interchange fee caps to change acquiring marketApplication to All Payment Cards as of 2018
Interchange caps bring about new competition in the merchant acquiring market as the obligation to use them becomes mandatory for business payments.
Putting a cap on fees that an acquiring bank (a merchant’s bank) pays the issuing bank (a customer’s bank) has put a lot of pressure on acquiring banks. The European Commision had a simple plan that was supposed to enable consumers and merchants to pay less for card transactions. Thus, starting from December 9th, 2015, in all European Union member states the interchange fees were limited to 0.3 % for credit cards and 0.2 % for debit cards.
Interchange caps have been applied to all payments which involve personal payment cards and are handled by an intermediary, such Visa or MasterCard. At first, business payment cards, like those issued by third-party providers like American Express and Diners, have been exempt. But as of 2018, the interchange caps will be applied to all payment cards.
New Opportunities for All Players in the Field
So far, the interchange cap has brought an advantage to large merchants only who have boosted their profitability at the expense of acquiring banks. Medium and small merchants, together with consumers, however, did not experience any benefits because the changes in pricing the acquiring banks implemented in order to protect their revenue.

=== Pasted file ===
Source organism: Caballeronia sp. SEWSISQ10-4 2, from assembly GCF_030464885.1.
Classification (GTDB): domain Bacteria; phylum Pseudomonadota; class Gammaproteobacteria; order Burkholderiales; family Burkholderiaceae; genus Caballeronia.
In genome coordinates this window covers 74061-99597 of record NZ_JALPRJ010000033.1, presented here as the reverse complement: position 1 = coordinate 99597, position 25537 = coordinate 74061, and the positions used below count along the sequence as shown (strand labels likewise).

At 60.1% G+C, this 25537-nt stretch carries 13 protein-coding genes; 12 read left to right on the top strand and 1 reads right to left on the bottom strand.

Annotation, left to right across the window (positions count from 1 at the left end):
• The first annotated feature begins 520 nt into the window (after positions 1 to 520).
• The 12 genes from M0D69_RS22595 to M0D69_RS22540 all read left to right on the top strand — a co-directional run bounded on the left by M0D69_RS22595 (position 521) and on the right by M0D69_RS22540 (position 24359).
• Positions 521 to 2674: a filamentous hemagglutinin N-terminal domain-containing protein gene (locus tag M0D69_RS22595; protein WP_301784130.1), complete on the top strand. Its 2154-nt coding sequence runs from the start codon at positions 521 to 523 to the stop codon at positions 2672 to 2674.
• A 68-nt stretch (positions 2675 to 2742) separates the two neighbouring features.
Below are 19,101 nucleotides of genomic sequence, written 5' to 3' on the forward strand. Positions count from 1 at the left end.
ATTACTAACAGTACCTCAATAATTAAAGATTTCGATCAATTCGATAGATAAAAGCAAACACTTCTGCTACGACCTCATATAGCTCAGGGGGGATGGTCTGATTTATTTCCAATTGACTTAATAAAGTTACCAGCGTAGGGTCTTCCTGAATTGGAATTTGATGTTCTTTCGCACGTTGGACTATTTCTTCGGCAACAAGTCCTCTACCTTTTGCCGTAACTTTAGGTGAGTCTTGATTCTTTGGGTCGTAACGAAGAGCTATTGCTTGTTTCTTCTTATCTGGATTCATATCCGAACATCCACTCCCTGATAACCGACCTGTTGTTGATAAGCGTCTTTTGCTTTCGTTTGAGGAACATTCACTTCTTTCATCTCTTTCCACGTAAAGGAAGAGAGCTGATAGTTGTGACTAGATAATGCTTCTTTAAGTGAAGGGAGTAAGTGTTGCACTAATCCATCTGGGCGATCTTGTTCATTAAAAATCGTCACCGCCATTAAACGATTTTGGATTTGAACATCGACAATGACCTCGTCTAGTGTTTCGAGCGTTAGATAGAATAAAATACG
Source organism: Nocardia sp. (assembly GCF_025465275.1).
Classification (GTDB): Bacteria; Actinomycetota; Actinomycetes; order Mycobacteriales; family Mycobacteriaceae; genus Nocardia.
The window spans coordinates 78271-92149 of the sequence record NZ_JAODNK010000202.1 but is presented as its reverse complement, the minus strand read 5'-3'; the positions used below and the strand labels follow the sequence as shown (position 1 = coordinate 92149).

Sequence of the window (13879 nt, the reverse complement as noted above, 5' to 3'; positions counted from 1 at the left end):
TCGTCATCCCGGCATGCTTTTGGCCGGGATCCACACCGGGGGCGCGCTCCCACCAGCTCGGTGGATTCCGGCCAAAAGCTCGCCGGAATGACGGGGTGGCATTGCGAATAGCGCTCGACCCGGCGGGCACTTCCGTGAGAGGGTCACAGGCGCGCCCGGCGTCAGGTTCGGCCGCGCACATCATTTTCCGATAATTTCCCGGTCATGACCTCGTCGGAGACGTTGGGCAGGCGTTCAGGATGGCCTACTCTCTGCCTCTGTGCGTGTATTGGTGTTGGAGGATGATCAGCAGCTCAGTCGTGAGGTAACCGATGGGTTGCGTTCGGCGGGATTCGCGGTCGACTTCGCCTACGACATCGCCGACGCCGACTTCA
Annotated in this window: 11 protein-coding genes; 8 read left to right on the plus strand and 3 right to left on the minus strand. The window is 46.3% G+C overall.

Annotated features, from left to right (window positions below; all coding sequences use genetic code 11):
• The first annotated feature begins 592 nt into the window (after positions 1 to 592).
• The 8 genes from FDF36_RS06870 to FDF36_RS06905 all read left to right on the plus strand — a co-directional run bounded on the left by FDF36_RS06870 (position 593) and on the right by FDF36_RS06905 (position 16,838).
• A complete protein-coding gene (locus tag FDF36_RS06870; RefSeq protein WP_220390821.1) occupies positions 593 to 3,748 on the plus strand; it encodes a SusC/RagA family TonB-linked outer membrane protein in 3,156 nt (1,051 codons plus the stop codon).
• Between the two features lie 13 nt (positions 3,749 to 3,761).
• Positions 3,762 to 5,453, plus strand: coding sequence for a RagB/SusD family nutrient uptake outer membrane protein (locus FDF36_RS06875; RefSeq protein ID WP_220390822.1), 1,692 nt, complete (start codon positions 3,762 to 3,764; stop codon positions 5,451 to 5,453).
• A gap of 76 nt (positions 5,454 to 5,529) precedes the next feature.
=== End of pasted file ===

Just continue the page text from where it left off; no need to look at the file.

Additionally, there are still fees for operational and technical services which are unaffected by the cap. This means many merchants are still paying the original amounts, despite the cap having been implemented to ensure that they pay a third of what they used to.
This creates the opportunity for competitors, such as Samsung Pay and Apple Pay, to gain new merchant customers via lower prices than merchants can expect from their banks. Acquiring banks thus need deliver efficient and convenient solutions and work to maintain a loyal client base.